Sumatra Residents, Used to Quakes, Stunned by Power of New Temblor

Sumatra Residents, Used to Quakes, Stunned by Power of New Temblor

SOLOK, West Sumatra ~ Relief operations swung into gear on Wednesday, a day after a powerful quake rocked western Sumatra and rattled office workers in Singapore high-rises.

By Bhimanto Suwastoyo
Agence France-Presse

On Thursday, Welfare Minister Aburizal Bakrie told reporters at the presidential palace that the death toll stood at 73.

Conflicting estimates have caused confusion over the exact toll from the 6.3-magnitude earthquake, which struck on Tuesday, injuring scores of people, damaging thousands of houses and displacing many people.

The force of the earthquake, which was followed by an almost equally powerful aftershock, stunned villagers used to the tremors that often shake this mountainous region of West Sumatra.

“We have earthquakes now and then but nothing as strong as yesterday’s. I have never experienced an earthquake that strong,” said Emi Zurmiati, 42, her eyes reddened from crying.

Speaking in front of a crumbled home in Sumani village, one of the hardest hit areas of West Sumatra’s Solok district, she said her mother and two nieces had been killed in the quake.

The girls died in a fire that swept through a primary school after a wall collapsed on it. Her mother was killed in a narrow nearby alleyway.

Altogether nine people died in Sumani, five of them primary school pupils and the rest women hit in the alley by the same collapsing wall.

Zurmiati, who had been sweeping in front of her home when the quake struck, said the ground shook so strongly that she could not even stand.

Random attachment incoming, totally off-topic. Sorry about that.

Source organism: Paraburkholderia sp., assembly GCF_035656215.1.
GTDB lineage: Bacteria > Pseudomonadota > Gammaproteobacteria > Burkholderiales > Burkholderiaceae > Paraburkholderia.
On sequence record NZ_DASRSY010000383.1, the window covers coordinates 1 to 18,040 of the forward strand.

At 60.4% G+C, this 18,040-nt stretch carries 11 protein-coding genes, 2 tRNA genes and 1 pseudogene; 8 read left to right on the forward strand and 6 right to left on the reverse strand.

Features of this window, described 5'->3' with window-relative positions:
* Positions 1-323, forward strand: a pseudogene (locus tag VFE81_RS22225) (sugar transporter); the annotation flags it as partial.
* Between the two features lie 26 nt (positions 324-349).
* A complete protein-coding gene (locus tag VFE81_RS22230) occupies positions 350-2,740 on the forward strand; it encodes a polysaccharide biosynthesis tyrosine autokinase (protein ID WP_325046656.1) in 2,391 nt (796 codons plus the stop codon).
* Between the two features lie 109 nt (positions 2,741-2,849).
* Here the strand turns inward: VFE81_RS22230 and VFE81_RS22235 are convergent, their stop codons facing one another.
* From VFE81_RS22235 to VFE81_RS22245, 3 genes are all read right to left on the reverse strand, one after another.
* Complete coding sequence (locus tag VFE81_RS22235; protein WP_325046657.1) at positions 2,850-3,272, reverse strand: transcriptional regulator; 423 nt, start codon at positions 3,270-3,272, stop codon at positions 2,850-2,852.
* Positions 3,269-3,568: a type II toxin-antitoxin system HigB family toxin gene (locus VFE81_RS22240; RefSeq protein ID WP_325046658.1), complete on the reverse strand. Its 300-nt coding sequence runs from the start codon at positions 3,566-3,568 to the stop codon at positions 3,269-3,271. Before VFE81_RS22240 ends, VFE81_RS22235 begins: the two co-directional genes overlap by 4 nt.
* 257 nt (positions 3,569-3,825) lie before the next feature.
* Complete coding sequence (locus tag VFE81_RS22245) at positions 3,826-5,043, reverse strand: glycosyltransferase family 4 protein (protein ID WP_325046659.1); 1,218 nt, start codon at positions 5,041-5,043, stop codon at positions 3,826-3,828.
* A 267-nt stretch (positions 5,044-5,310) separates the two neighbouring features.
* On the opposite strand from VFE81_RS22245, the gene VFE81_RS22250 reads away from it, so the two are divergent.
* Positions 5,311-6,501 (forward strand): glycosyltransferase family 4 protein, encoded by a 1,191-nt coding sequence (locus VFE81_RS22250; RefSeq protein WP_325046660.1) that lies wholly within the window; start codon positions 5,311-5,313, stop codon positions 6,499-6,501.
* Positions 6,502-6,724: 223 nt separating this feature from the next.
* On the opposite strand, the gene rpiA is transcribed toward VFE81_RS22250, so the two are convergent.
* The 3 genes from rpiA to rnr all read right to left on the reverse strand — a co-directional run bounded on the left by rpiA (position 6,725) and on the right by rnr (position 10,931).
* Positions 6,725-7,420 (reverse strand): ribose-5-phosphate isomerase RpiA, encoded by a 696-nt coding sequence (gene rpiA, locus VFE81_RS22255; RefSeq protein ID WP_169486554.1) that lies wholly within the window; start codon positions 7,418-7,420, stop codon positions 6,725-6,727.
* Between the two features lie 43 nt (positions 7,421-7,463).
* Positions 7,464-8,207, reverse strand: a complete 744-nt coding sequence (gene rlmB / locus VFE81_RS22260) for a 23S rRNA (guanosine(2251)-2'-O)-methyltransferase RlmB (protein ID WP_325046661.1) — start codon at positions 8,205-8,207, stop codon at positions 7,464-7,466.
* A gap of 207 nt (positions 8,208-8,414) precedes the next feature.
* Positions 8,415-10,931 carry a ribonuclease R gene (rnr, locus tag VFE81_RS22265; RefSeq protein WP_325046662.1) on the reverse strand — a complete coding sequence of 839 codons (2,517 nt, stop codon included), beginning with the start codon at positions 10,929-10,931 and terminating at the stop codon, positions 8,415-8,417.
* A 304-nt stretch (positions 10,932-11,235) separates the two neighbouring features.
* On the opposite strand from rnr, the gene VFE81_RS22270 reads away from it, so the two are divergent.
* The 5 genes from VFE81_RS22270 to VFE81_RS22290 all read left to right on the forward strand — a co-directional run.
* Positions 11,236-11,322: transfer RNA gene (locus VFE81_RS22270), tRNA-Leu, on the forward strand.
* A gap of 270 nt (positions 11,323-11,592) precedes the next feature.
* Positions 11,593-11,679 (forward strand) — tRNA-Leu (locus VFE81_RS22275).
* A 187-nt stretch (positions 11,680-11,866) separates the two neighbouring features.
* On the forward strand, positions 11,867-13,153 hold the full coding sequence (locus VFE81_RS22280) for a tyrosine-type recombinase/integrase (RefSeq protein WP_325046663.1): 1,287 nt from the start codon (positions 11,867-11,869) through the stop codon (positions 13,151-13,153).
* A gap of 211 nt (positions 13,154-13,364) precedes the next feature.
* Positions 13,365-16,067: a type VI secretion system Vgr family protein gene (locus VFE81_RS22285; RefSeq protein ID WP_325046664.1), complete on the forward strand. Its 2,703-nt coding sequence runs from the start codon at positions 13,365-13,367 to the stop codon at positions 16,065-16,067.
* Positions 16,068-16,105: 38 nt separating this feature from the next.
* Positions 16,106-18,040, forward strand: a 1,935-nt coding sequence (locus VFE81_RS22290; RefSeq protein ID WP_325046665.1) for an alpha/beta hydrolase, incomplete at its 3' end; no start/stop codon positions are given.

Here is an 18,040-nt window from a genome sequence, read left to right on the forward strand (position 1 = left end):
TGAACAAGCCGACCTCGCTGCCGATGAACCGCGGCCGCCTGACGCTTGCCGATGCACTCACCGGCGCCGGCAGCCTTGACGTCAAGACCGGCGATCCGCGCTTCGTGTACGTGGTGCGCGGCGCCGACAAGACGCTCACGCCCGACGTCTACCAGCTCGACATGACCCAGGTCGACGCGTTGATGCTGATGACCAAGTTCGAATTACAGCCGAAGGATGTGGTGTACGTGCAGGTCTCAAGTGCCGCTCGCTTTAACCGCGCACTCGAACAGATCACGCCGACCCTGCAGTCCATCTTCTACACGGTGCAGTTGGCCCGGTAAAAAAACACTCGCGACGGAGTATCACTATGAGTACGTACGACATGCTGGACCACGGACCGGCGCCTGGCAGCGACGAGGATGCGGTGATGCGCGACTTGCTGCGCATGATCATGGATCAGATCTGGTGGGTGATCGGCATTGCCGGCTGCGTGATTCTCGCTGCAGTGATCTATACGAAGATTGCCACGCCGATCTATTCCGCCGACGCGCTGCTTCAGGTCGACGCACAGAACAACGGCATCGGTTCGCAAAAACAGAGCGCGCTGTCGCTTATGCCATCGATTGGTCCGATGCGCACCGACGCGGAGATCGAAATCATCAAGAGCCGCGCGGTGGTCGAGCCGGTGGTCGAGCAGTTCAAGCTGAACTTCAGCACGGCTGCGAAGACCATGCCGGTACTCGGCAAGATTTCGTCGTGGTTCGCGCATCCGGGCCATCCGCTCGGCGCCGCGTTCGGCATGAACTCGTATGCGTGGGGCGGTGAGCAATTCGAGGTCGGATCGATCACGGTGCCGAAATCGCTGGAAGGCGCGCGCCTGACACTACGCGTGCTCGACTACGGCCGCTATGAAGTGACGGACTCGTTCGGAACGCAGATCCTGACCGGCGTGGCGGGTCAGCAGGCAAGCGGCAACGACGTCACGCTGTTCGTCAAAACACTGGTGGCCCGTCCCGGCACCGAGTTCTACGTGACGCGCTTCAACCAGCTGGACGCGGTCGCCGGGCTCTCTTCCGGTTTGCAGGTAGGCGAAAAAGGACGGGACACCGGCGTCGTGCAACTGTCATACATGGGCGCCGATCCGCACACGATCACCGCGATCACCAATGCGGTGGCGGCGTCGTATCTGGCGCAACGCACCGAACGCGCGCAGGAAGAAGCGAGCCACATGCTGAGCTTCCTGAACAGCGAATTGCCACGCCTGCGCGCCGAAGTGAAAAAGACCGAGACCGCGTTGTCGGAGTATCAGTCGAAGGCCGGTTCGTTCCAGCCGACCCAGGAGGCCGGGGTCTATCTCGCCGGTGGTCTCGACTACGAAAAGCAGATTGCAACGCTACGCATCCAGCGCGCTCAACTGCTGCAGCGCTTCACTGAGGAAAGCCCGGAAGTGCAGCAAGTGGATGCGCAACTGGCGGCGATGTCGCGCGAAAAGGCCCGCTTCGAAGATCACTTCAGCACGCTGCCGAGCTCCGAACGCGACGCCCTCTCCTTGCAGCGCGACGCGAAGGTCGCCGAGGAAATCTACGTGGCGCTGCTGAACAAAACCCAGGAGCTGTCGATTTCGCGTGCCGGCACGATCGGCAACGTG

“Even crouching, I was tossed right and left,” she said.

The quake’s epicenter was located 49 kilometers northeast of the West Sumatran capital Padang, according to the US Geological Survey, but was also felt in neighboring Malaysia and Singapore.

“This time, it was not only very strong but also lasted a long time,” said 75-year-old Nurbari, a grandmother sitting under a large plastic sheet strung between trees in front of her house in Tanah Garam, a village near Sumani.

“The last time there was such a strong earthquake, that crumpled buildings and left large cracks on the ground. I was still very young. You were not even born then,” Nurbari said.

In the hamlet of Sumagek, near Sumani, about 70 people spent the night in the open, fearful of returning home.

“Everyone, by habit, knows what to do in case of a quake,” said Masri, a 60-year-old farmer. “Run out of buildings. But this time, it (the quake) was extraordinary, really extraordinary.”

Suryadi, a rescue coordinator on Sumatra, said more than 1,000 houses had been completely destroyed and at least 2,500 damaged.

“The latest data we have received is 71 dead in seven districts and cities,” he told AFP.

“We have not received reports of the total number of people injured, but we did receive reports that many people cannot be accommodated by the hospitals.”

Suryadi said the evacuation efforts were still underway and emergency meals were being distributed, although there was a shortage of tents.

“Many people are staying in front of their damaged houses, with whatever they can use as shelter,” he added.

Syafrizal, member of an emergency team in nearby Tanah Datar district, said search efforts there had been called off.

“Now we are concentrating on relief efforts, including providing medical services, distributing aid and helping the population clean up,” he said.

The Netherlands pledged US$2 million to buy immediate necessities, while Canada promised C$250,000.

Indonesia, an archipelago of some 17,000 islands, sits on the so-called Pacific Ring of Fire, where continental plates meet – and where earthquakes are a regular and often deadly occurrence.

The devastating Asian tsunami in 2004 was set off by a massive earthquake off the coast of Sumatra, killing some 168,000 people in Aceh province on its northern tip in a total of 220,000 across the Indian Ocean region.

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